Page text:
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Publication numberUS3159930 A
Publication typeGrant
Publication dateDec 8, 1964
Filing dateJun 4, 1963
Priority dateJun 4, 1963
Publication numberUS 3159930 A, US 3159930A, US-A-3159930, US3159930 A, US3159930A
InventorsDewar L Allen, Jay W O'malley
Original AssigneeDewar L Allen, Jay W O'malley
Export CitationBiBTeX, EndNote, RefMan
External Links: USPTO, USPTO Assignment, Espacenet
Shipping means
US 3159930 A
Abstract  available in
Images(1)
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Claims  available in
Description  (OCR text may contain errors)

Dec. 8, 1964 D. L. ALLEN ETAL SHIPPING MEANS Filed June 4, 1965 Mammy" 1m FAQ-Mum @Mn n@wd um film: \\go (2/ L20 *--23 4 pm A INVENTORJ M OWa,@&?

ATTORNEKs United States Patent 3,159,939 SPING MEANS Dewar L. Allen, 7501 Spring Lake Brive, Bethesda, Md, and Jay W. GMalley, 4501 Filter St., Philadelphia, Pa. Filed June 4, 1963, Ser. No. 25,347 3 laims. (Cl. 40-2) This invention relates to improvements in means which permits shipping documents to be safely attached to the outside of a shipping container.

It is highly desirable in many instances that shipping documents, such as packing lists, inspection vouchers, invoices and the like, be attached to the outside of a shi ping container. The usual way of accomplishing the foregoing is by placing the documents in an envelope, scaling the same, and then securing the envelope to the container; for example, by adhesive on the back of the envelope, by tape placed around the edges, or by metal staples.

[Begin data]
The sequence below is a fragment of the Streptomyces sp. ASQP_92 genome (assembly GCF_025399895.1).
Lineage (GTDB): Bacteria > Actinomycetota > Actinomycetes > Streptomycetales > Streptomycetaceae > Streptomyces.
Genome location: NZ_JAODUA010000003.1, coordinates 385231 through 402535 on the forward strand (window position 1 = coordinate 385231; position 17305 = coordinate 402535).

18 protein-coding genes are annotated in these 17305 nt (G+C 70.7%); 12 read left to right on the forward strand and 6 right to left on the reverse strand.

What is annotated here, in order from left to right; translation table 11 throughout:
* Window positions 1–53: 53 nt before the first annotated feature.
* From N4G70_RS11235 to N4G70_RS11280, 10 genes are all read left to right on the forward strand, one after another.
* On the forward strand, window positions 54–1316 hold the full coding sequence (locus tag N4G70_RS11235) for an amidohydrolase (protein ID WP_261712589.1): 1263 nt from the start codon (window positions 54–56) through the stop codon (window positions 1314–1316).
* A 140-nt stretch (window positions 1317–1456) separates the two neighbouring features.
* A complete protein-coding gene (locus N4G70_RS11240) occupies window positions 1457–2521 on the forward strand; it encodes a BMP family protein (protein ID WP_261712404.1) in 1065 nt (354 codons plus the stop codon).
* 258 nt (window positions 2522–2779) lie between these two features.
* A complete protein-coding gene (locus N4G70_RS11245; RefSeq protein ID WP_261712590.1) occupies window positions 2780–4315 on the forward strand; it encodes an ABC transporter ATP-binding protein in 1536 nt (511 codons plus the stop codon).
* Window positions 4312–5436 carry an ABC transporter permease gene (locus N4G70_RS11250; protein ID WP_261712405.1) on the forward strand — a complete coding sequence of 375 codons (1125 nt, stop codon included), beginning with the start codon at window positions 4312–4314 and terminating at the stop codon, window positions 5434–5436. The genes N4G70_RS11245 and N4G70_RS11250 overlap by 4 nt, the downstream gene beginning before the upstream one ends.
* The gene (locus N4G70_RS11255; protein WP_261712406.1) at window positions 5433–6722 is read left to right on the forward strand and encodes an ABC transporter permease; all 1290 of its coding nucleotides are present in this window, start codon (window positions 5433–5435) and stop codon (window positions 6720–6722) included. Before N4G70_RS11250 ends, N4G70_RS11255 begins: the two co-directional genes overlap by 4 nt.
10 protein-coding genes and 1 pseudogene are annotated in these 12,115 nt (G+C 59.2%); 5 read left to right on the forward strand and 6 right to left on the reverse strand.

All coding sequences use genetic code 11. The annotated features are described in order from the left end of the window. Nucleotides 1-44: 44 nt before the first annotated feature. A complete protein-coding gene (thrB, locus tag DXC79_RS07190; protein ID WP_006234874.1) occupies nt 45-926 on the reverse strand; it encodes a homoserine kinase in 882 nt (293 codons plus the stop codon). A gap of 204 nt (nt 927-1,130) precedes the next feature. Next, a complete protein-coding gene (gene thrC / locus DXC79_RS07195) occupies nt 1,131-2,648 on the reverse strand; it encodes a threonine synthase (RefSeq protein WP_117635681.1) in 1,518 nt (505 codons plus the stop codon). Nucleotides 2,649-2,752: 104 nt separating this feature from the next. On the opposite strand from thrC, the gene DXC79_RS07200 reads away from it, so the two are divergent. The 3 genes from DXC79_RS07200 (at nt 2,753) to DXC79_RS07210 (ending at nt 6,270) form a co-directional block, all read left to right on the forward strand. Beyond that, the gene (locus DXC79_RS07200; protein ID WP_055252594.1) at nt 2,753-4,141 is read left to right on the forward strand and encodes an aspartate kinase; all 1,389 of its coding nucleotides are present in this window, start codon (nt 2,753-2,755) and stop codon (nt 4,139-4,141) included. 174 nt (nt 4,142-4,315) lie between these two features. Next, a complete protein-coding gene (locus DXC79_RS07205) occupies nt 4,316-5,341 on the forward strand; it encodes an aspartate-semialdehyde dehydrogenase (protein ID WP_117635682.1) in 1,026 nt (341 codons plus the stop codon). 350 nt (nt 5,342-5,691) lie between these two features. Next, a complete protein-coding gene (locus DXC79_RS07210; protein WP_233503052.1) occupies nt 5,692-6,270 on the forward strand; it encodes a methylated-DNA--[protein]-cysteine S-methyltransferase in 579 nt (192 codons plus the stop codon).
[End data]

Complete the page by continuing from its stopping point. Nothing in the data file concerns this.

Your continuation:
The envelope scheme has several disadvantages. The cost of the envelope, tape, etc. is relatively high; there is considerable labor time involved in attaching envelopes to the container; and the envelope projects to a considerable degree away from the wall of the container and therefore is susceptible to being torn or dislodged.

The principal object of the present invention is to provide a device for attaching shipping documents to a shipping container which does not have the disadvantages of the envelope arrangement and which has several distinct and highly desirable advantages not possessed by the envelope arrangement. For these purposes, the invention contemplates a thin, flexible, rectangular-shaped strip or sheet, which can be peeled off of a supporting means, the shipping documents tacked to the strip and then the assembly placed on the wall of a shipping container in a manner so that the strip covers and retains the shipping documents closely and firmly against the wall.

One of the advantages of the invention is the low manufacturing cost. The materials from which the device is made are standard and relatively inexpensive and the assembly of the device can be done by conventional high production techniques.

Another advantage of, the invention is its savings in labor costs.- The device offers a vehicle by means of which the shipping documents can be very quickly attached to the shipping carton and this reduces labor costs associated with shipping.